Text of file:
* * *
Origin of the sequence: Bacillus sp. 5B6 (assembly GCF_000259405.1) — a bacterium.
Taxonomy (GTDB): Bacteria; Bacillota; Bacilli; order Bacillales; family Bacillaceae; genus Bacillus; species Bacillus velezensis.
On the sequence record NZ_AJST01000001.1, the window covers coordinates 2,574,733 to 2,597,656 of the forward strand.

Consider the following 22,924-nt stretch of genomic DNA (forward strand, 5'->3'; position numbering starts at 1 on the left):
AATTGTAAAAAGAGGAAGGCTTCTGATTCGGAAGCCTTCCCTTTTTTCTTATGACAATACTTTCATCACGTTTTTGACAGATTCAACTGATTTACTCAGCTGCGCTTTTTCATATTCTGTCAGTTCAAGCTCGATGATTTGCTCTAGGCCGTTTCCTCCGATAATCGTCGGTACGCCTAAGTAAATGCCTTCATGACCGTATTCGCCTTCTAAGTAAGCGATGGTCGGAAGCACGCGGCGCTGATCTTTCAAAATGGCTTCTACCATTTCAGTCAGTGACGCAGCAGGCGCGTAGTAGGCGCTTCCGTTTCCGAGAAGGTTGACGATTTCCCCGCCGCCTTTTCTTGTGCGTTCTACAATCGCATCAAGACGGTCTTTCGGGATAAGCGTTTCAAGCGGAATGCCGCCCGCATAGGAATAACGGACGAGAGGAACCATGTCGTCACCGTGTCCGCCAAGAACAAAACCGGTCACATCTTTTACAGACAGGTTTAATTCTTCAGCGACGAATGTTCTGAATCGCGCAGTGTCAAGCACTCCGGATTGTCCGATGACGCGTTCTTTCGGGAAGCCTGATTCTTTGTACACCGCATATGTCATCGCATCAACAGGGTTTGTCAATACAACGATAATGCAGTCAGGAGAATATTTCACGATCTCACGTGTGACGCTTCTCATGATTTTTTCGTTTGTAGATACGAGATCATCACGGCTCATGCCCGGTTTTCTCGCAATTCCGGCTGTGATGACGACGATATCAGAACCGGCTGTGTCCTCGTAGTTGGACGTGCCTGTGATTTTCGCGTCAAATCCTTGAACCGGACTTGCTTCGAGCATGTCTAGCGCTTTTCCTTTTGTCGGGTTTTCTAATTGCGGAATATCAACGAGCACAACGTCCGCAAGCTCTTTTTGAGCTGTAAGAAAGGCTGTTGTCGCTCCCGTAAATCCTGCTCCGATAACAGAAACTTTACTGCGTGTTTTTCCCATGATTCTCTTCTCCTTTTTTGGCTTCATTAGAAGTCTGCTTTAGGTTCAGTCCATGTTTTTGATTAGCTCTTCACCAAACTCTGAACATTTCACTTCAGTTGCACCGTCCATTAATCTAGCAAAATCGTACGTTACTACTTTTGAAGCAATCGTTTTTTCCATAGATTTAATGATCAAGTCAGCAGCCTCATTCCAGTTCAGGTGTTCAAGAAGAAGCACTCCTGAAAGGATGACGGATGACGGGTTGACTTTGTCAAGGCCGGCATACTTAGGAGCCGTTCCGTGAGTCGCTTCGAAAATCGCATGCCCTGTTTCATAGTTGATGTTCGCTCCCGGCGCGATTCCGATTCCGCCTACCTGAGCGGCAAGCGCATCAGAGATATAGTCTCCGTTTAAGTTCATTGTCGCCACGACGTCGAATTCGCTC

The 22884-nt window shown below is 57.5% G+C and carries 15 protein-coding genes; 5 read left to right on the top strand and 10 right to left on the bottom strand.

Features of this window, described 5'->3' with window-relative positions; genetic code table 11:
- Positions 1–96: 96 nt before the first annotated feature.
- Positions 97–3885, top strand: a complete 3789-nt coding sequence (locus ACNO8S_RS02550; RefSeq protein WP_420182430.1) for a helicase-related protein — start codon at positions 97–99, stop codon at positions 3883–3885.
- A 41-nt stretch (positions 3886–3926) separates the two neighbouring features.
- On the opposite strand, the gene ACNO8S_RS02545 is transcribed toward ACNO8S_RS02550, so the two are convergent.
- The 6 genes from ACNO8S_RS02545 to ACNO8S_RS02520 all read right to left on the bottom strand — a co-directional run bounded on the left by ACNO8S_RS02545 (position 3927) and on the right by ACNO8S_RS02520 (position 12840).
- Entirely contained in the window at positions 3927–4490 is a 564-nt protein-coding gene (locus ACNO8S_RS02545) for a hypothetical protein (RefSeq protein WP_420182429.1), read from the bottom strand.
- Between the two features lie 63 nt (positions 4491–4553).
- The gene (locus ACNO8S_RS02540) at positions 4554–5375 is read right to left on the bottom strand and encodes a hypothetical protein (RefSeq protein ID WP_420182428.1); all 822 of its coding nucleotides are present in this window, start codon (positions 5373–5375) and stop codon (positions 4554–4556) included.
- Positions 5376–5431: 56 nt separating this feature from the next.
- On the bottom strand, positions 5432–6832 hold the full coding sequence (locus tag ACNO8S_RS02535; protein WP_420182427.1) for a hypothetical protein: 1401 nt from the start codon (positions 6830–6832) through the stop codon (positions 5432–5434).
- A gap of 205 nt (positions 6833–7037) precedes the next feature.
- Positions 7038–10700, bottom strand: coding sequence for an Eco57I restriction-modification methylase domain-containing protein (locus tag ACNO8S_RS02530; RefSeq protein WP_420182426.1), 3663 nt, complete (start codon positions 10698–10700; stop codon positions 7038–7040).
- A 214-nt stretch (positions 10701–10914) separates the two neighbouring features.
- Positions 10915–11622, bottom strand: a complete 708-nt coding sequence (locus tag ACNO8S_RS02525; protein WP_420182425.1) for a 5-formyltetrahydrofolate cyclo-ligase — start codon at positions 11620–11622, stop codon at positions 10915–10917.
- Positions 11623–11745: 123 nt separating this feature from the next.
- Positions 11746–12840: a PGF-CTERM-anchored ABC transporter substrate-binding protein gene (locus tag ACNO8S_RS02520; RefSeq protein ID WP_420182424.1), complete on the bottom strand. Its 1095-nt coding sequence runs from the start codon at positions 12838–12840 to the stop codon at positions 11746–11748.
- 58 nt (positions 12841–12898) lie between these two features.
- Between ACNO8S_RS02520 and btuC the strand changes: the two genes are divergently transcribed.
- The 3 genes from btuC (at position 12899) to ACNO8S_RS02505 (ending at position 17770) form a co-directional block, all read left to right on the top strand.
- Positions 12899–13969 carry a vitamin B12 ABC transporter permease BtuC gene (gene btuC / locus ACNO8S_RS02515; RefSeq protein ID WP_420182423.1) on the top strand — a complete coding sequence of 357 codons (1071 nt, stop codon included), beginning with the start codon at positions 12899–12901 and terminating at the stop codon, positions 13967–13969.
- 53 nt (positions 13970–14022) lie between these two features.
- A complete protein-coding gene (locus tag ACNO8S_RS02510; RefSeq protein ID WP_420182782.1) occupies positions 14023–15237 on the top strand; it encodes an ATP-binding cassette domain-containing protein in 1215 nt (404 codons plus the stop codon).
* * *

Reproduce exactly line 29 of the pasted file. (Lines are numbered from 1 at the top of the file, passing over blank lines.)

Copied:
- A complete protein-coding gene (locus tag ACNO8S_RS02510; RefSeq protein ID WP_420182782.1) occupies positions 14023–15237 on the top strand; it encodes an ATP-binding cassette domain-containing protein in 1215 nt (404 codons plus the stop codon).